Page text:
The GIRARE project – Gender Identity Registration And human Rights Effects

Nation-states systematically attribute  legal sex to individuals and enter that sex in national registries. Although sex and gender are typically understood as binary (M/F), legal and administrative practices as well as biological, social, and cultural understandings of sex as binary are increasingly subject to debate worldwide. Such discussions are often initiated by LGBTQI organisations, who typically invoke human rights standards and discourses of inclusion/exclusion.

The personal status of individuals in terms of gender is particularly relevant for their possibilities to establish legal ties with others and enjoy their right to family life in the broadest sense possible.

The interdisciplinary GIRARE project explores two aspects of these developments: (1) the relationship between short-term and long-term changes in sex registration practices and human well-being and (2) the interaction between the invocation of human rights discourses and changes to the institutionalisation of a binary conception of sex. In this sense, the project asks how the invocation of human rights in comparison to other possible arguments affects such changes, that is, if it is effective to rely on human rights and how invoking human rights interacts with local context, particularly culture. To assess the impact of changes to the binary registration system, the project involves empirical and theoretical components, exploring how institutional change can be seen as a combination of evolution and design. Tensions between new legislation and long-standing social attitudes are an important focus of attention.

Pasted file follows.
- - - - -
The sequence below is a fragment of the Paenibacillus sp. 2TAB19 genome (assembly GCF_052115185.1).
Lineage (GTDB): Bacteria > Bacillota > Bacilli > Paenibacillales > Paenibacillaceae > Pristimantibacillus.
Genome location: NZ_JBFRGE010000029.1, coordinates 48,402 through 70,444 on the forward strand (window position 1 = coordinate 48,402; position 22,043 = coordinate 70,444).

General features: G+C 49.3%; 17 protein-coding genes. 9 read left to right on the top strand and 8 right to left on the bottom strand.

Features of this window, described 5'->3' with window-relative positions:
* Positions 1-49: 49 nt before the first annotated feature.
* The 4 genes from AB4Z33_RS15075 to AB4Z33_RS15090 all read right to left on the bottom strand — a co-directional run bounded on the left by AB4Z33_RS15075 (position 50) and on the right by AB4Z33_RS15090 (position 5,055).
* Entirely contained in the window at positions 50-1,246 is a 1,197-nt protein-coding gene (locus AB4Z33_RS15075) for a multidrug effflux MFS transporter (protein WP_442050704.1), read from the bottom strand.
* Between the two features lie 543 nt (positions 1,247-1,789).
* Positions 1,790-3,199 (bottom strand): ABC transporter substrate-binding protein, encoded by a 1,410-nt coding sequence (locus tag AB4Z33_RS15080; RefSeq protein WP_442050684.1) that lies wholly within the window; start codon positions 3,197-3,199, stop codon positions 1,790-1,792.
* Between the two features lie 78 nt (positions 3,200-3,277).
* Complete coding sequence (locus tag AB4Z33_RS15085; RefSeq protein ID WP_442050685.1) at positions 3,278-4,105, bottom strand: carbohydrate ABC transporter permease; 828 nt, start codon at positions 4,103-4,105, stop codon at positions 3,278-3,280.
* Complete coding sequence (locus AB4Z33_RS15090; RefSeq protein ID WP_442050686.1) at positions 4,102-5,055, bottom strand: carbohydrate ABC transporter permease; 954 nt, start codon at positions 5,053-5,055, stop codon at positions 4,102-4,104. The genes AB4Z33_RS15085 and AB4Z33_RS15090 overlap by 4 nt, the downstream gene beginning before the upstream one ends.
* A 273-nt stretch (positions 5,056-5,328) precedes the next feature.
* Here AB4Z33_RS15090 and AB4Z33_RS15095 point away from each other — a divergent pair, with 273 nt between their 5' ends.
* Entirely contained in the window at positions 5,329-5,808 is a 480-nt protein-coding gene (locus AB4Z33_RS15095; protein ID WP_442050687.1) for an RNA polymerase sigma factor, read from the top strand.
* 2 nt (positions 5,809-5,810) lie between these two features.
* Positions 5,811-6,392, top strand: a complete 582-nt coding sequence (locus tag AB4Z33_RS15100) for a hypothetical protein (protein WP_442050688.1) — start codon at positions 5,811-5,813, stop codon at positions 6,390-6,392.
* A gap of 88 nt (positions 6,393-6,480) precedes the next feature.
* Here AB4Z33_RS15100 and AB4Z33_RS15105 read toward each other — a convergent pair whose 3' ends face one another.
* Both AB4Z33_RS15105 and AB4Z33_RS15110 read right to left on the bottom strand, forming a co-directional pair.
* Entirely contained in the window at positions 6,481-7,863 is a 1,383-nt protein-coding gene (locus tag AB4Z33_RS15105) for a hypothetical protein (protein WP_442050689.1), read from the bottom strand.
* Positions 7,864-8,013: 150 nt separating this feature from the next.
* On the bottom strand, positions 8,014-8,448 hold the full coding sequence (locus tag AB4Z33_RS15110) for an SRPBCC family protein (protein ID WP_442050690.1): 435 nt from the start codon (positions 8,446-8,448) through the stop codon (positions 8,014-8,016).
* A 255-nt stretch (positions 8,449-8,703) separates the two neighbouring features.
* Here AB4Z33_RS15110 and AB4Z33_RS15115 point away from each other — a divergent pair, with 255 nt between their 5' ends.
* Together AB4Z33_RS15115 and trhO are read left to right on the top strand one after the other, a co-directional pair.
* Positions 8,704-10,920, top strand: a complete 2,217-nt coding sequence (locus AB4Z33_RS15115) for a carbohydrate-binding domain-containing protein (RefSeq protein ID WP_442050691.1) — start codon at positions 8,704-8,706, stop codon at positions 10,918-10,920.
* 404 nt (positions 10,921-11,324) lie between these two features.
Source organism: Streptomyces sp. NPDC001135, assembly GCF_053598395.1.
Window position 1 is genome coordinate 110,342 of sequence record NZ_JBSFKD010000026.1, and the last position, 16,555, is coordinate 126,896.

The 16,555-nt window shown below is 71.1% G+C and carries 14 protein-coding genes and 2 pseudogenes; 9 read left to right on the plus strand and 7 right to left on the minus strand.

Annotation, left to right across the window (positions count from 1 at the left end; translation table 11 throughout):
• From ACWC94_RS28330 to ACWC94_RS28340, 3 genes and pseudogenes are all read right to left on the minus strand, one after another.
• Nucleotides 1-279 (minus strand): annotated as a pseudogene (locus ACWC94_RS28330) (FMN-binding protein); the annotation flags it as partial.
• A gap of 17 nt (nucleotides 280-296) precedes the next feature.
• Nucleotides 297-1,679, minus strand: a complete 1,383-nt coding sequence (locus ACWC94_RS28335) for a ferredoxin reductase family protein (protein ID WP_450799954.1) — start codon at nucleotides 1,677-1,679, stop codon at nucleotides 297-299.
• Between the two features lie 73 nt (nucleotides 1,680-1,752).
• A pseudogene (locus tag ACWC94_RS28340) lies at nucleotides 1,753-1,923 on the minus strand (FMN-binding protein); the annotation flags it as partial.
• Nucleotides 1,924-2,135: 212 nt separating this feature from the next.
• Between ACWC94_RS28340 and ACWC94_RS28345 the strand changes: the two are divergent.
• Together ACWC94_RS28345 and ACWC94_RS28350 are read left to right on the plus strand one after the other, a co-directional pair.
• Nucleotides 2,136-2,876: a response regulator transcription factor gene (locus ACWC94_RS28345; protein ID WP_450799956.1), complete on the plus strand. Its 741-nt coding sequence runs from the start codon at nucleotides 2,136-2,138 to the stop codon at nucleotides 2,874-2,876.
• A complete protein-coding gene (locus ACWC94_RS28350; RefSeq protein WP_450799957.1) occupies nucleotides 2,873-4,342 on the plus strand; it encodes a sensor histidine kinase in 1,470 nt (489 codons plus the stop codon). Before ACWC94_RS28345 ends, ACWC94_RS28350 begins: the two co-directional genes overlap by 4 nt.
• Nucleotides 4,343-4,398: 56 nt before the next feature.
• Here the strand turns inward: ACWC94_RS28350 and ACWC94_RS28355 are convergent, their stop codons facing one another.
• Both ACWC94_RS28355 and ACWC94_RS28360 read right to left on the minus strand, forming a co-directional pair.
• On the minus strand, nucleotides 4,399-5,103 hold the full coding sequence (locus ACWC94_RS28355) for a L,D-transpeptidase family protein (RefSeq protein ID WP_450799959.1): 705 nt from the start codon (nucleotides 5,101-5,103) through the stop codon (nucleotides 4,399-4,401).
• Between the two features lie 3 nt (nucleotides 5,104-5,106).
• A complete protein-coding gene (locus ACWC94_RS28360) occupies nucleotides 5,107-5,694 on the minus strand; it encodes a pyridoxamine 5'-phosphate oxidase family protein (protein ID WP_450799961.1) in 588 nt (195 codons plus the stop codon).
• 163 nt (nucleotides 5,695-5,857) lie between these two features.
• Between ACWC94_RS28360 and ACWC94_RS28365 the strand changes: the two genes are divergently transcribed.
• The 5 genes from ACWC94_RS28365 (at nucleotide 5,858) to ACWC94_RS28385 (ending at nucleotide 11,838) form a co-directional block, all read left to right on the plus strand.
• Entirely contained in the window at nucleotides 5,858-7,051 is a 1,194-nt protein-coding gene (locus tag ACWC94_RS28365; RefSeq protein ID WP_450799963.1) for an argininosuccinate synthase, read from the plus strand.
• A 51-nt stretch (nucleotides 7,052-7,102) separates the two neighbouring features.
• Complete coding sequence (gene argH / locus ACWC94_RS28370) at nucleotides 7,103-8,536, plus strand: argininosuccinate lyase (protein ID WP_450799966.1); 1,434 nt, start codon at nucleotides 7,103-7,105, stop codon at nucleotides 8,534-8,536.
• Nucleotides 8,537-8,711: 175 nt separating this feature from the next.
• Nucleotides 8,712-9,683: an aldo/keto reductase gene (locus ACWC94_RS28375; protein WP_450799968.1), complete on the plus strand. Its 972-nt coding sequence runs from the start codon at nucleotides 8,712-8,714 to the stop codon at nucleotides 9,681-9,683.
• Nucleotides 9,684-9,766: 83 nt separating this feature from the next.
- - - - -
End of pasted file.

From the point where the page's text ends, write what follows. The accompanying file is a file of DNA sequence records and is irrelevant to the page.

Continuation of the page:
While the project is in an exploratory phase, we are currently at work on two related sub-projects to identify future possibilities. Sub-project 1 (GIRARE Local) focuses on changes in the policies and practices of Dutch municipalities regarding the collection and dissemination of information on legal sex. Sub-project 2 (GIRARE Travel) is internationally oriented and examines how changes in passport policies (e.g., the Australian decision to allow for an X in passports in addition to the standard M or F) affect movement and mobility, particularly for trans* and gender-nonconforming populations.


The initial stages of the project have been carried out with the financial support of Institutions, one of Utrecht University’s strategic research themes.


dr. Marjolein van den Brink, SIM/IER and UCERF, Utrecht Law School,

dr. Christine Quinan, Media & Culture Studies / Gender Studies,